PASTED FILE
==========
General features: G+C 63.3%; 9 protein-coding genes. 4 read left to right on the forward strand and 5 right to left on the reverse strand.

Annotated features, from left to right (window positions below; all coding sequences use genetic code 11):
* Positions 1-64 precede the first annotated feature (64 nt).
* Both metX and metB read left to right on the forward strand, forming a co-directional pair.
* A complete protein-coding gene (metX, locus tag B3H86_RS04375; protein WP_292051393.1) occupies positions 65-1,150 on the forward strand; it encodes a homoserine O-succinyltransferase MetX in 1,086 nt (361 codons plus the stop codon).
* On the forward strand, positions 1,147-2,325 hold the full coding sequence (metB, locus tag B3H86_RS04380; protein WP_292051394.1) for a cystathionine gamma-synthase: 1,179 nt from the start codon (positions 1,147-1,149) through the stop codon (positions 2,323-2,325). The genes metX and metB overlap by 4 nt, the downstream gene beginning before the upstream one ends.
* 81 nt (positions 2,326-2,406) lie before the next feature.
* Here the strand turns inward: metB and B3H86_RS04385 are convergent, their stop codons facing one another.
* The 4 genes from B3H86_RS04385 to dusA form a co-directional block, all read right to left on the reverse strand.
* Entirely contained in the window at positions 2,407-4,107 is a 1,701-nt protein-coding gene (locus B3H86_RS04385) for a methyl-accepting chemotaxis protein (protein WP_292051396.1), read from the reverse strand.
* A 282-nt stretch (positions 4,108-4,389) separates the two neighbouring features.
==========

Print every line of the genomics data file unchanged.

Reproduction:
General features: G+C 63.3%; 9 protein-coding genes. 4 read left to right on the forward strand and 5 right to left on the reverse strand.

Annotated features, from left to right (window positions below; all coding sequences use genetic code 11):
* Positions 1-64 precede the first annotated feature (64 nt).
* Both metX and metB read left to right on the forward strand, forming a co-directional pair.
* A complete protein-coding gene (metX, locus tag B3H86_RS04375; protein WP_292051393.1) occupies positions 65-1,150 on the forward strand; it encodes a homoserine O-succinyltransferase MetX in 1,086 nt (361 codons plus the stop codon).
* On the forward strand, positions 1,147-2,325 hold the full coding sequence (metB, locus tag B3H86_RS04380; protein WP_292051394.1) for a cystathionine gamma-synthase: 1,179 nt from the start codon (positions 1,147-1,149) through the stop codon (positions 2,323-2,325). The genes metX and metB overlap by 4 nt, the downstream gene beginning before the upstream one ends.
* 81 nt (positions 2,326-2,406) lie before the next feature.
* Here the strand turns inward: metB and B3H86_RS04385 are convergent, their stop codons facing one another.
* The 4 genes from B3H86_RS04385 to dusA form a co-directional block, all read right to left on the reverse strand.
* Entirely contained in the window at positions 2,407-4,107 is a 1,701-nt protein-coding gene (locus B3H86_RS04385) for a methyl-accepting chemotaxis protein (protein WP_292051396.1), read from the reverse strand.
* A 282-nt stretch (positions 4,108-4,389) separates the two neighbouring features.